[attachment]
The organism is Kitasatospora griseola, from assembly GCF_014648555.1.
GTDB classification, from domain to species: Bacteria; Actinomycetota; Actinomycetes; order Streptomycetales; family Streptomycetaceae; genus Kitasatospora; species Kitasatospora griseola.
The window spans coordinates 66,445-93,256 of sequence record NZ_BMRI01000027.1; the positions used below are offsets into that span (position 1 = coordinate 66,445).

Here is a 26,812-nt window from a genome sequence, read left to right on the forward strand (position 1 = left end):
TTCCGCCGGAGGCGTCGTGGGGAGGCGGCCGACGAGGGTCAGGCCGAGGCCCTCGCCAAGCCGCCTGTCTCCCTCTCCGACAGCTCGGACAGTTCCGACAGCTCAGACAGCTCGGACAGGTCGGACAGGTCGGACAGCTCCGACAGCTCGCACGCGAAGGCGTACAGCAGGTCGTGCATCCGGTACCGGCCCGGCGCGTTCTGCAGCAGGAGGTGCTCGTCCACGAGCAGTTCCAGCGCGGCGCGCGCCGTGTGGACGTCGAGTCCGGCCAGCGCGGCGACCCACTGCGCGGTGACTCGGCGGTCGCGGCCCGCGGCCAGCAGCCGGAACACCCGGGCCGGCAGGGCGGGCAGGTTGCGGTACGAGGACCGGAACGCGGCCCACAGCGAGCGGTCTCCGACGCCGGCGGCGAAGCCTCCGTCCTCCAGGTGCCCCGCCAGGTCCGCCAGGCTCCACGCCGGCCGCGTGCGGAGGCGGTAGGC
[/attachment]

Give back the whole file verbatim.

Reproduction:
The organism is Kitasatospora griseola, from assembly GCF_014648555.1.
GTDB classification, from domain to species: Bacteria; Actinomycetota; Actinomycetes; order Streptomycetales; family Streptomycetaceae; genus Kitasatospora; species Kitasatospora griseola.
The window spans coordinates 66,445-93,256 of sequence record NZ_BMRI01000027.1; the positions used below are offsets into that span (position 1 = coordinate 66,445).

Here is a 26,812-nt window from a genome sequence, read left to right on the forward strand (position 1 = left end):
TTCCGCCGGAGGCGTCGTGGGGAGGCGGCCGACGAGGGTCAGGCCGAGGCCCTCGCCAAGCCGCCTGTCTCCCTCTCCGACAGCTCGGACAGTTCCGACAGCTCAGACAGCTCGGACAGGTCGGACAGGTCGGACAGCTCCGACAGCTCGCACGCGAAGGCGTACAGCAGGTCGTGCATCCGGTACCGGCCCGGCGCGTTCTGCAGCAGGAGGTGCTCGTCCACGAGCAGTTCCAGCGCGGCGCGCGCCGTGTGGACGTCGAGTCCGGCCAGCGCGGCGACCCACTGCGCGGTGACTCGGCGGTCGCGGCCCGCGGCCAGCAGCCGGAACACCCGGGCCGGCAGGGCGGGCAGGTTGCGGTACGAGGACCGGAACGCGGCCCACAGCGAGCGGTCTCCGACGCCGGCGGCGAAGCCTCCGTCCTCCAGGTGCCCCGCCAGGTCCGCCAGGCTCCACGCCGGCCGCGTGCGGAGGCGGTAGGC